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Post-secondary student groups unimpressed with provincial budget

Groups representing post-secondary students in Alberta are expressing frustration at this year’s provincial budget. They say it does nothing to help students cope with a severe affordability crisis and may push many of them out of school.

Tala Abu Hayyaneh, the vice-president academic of the Students’ Association of Mount Royal University, says the list of things contributing to the unaffordability of a college or university education is a long one, including all-time high housing costs, food, textbooks, tuition fees, student loan debt, and the difficulty of finding part-time or summer employment.

“Students are facing a lot of challenges and the budget did not address those concerns,” Abu Hayyaneh told CBC News.

“Students are having to make a choice between their meals or their textbooks.”

Naju Syed, the vice-chair of the Council of Alberta University Students (CAUS), agrees. She says at her school — Athabasca University — there’s been a 300 per cent increase in food bank use.

“I think our biggest concern is when post-secondary education just flat-out becomes unaffordable for students and students are no longer choosing to go this route,” said Syed.

In a news release, the Students’ Union at the University of Calgary described the budget as “an indirect cut on a post-secondary education system already on life support.”

According to the release, the provincial government has cut per-capita post-secondary funding by 7.3 percent.

“The real risk … is that Alberta is going to be leaving talent on the table. Without proper funding for post-secondary education, fewer courses are available for students, which delays graduation and turns away countless talented, prospective students,” the release says.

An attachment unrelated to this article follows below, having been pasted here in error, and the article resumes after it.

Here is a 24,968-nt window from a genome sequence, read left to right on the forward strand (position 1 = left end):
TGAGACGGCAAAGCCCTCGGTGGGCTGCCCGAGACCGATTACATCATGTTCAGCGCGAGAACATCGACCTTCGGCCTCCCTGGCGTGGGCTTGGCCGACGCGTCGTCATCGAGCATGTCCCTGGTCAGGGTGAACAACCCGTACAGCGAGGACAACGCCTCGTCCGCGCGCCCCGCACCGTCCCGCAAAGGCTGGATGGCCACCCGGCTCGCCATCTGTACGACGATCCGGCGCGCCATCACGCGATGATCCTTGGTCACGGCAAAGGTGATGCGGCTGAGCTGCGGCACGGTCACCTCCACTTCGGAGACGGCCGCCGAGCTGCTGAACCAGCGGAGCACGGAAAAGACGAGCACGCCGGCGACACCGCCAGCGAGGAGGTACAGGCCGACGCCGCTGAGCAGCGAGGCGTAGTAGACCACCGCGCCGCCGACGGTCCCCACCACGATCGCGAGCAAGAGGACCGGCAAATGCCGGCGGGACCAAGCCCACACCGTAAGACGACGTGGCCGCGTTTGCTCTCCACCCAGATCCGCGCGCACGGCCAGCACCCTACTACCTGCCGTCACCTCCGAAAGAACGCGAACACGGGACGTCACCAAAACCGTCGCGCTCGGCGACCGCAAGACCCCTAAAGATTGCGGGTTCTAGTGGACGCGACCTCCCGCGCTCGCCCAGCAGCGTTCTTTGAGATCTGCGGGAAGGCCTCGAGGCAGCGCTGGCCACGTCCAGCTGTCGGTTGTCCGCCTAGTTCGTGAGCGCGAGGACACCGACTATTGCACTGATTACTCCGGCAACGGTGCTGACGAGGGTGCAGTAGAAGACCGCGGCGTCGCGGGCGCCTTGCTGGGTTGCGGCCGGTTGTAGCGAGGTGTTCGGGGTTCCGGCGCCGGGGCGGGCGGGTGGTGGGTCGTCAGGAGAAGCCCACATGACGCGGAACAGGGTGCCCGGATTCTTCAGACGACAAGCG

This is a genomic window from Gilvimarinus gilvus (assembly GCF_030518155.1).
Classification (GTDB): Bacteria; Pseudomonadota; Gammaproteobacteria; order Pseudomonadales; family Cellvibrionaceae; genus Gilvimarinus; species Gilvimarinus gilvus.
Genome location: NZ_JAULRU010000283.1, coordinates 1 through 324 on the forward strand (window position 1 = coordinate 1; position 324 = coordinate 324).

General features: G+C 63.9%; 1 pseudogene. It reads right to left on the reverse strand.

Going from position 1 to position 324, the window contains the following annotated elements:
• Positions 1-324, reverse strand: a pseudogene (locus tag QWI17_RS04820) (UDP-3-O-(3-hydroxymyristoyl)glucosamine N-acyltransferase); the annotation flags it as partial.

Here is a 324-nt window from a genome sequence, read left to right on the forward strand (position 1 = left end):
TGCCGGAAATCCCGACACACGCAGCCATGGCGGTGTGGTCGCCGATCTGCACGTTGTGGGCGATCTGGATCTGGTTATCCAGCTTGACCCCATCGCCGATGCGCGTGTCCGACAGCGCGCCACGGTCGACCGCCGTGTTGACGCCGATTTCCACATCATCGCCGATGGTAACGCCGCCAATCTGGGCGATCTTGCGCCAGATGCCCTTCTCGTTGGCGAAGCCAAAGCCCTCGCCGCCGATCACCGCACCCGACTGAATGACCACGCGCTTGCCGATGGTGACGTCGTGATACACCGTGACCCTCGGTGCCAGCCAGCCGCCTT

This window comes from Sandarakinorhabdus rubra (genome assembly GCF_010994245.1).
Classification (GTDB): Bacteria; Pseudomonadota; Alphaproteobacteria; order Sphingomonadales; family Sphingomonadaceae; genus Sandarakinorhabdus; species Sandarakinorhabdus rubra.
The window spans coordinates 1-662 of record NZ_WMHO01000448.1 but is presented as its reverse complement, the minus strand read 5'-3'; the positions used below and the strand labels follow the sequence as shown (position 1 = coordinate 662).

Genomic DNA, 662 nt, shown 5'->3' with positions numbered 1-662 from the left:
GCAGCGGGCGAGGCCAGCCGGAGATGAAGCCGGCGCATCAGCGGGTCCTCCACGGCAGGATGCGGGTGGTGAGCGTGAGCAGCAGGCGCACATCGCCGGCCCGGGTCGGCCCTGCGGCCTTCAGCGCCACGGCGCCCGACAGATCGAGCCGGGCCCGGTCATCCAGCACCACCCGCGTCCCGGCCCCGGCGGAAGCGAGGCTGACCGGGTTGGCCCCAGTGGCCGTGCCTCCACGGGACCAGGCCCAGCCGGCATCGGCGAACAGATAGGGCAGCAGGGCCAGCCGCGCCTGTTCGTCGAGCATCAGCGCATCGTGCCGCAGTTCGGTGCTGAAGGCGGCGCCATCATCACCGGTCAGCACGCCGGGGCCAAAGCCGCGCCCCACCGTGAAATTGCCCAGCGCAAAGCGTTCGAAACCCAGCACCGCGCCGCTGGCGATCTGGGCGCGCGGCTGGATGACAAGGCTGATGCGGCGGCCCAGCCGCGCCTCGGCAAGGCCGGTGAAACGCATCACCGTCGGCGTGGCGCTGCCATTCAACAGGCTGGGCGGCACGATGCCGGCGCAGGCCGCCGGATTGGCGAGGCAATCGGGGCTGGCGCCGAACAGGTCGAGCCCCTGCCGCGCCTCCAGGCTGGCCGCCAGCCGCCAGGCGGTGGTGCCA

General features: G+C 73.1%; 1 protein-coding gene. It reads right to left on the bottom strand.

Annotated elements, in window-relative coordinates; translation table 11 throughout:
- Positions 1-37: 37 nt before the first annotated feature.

When asked to respond to the concerns being raised by the student groups, a spokesperson for the minister of advanced education said in a statement to CBC News that the province understands the affordability crisis affecting many Albertans, including students who are struggling with the cost of living.

The East Gate entrance at Mount Royal University.
Tala Abu Hayyaneh, the vice-president academic of the Students’ Association of Mount Royal University, says the tuition cap included in the budget does give students a bit of hope, ‘but students did not get what they really needed out of the budget.’ (CBC)

Mackenzie Blyth said that’s why the government capped tuition increases for domestic students at two per cent at most public post-secondary institutions starting in the 2024/2025 academic year, reduced the interest rate on Alberta student loans, extended the payment and interest-free grace period for loans to 12 months after a student completes their studies, and increased the eligibility for the Repayment Assistance Plan to make student loan repayment more manageable.

Abu Hayyaneh said the tuition cap does give students a bit of hope, “but students did not get what they really needed out of the budget.”

The province has increased the amount of loans available, she said, but the amount of grants, which don’t require repayment, has been reduced.

“Grants are the lifeline of a lot of students.”

Syed at CAUS also points to the lack of new grant money as a major concern.

“The student loan program saw an increase … but we really wanted to see that increase within student grants, which better offset the cost of rising tuition for students,” she said.

“I think in general we felt pretty underwhelmed with this budget.”

Abu Hayyaneh says that financial pressures mean students don’t perform as well in their studies. They can also lead to more mental health issues and cause some to contemplate leaving university because of the costs involved.

“Right now, in Alberta, I would say it’s not a good time to be a student,” she said.

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